Relationship Between the Intensity of Heparin Anticoagulation and Clinical Outcomes in Patients Receiving Glycoprotein IIb/IIIa Inhibitors During Primary Percutaneous Coronary Intervention in Acute Myocardial Infarction

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We sought to determine the impact of the activated clotting time (ACT) in patients with ST elevation myocardial infarction (STEMI) undergoing primary percutaneous coronary intervention (PCI) with unfractionated heparin (UFH) and a glycoprotein IIb/IIIa inhibitor (GPI).


UFH+GPI is commonly used during primary PCI for STEMI. UFH anticoagulation is titrated with ACT.


Patients randomized to UFH+GPI in HORIZONS-AMI who underwent primary PCI are included (N= 1,624). Initial UFH bolus was 60 IU kg−1 (target ACT: 200–250 sec). Patients were divided into three tertiles of peak ACT (cutoffs 240 and 298 sec). The 30-day rates of major and minor bleeding, major adverse cardiovascular events (MACE), and net adverse clinical events (NACE; MACE or major bleeding) were determined.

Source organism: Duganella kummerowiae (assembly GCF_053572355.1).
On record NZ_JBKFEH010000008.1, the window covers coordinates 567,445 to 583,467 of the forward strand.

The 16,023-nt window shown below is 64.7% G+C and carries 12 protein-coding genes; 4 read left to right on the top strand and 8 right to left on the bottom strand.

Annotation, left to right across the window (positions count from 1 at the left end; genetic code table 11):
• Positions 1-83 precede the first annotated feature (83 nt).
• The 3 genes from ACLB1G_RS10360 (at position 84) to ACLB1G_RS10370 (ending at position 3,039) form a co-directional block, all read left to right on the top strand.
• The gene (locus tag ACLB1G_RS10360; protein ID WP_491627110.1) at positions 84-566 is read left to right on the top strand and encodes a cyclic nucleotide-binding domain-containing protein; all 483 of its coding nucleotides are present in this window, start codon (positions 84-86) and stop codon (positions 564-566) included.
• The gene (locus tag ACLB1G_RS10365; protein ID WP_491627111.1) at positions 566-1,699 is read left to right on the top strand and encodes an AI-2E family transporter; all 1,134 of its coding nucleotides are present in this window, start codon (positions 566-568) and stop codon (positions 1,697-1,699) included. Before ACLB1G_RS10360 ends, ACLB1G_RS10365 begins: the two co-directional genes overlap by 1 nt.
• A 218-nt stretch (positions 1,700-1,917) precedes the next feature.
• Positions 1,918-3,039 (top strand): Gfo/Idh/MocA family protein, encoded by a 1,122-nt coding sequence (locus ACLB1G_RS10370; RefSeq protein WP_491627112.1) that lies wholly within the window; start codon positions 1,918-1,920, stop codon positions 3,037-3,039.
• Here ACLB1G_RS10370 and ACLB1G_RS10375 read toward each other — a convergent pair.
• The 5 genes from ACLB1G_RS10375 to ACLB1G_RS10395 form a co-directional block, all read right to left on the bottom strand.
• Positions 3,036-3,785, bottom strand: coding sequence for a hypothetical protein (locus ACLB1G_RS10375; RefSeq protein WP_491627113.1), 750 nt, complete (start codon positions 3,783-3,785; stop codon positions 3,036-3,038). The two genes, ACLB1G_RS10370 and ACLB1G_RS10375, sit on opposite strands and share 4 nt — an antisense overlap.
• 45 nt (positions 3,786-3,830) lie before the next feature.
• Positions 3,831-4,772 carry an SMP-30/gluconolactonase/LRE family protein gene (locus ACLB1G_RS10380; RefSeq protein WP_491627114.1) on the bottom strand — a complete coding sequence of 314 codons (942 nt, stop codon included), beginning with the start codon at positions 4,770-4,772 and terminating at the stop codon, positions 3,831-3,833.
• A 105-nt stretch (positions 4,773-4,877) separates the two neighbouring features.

Mortality at 30 days occurred in 2.2, 3.3, and 3.5% of patients in the low to high ACT tertiles, respectively (Ptrend = 0.22). Nor was the peak ACT significantly related to major bleeding, MACE or NACE. However, minor bleeding was increased in the highest ACT tertile (14.7% vs. 14.2% vs. 19.4%,Ptrend = 0.04). By multivariable analysis peak ACT was not significantly related to major bleeding, mortality, MACE, and NACE but was a significant independent predictor of minor bleeding (odds ratio = 1.027 [1.013, 1.042],P< 0.001, for each 10 sec increase in ACT).


In patients undergoing primary PCI for STEMI treated with UFH+GPI, the peak procedural ACT achieved does not have a substantial effect on major bleeding, mortality, or MACE, although lower peak ACT is associated with less minor bleeding.

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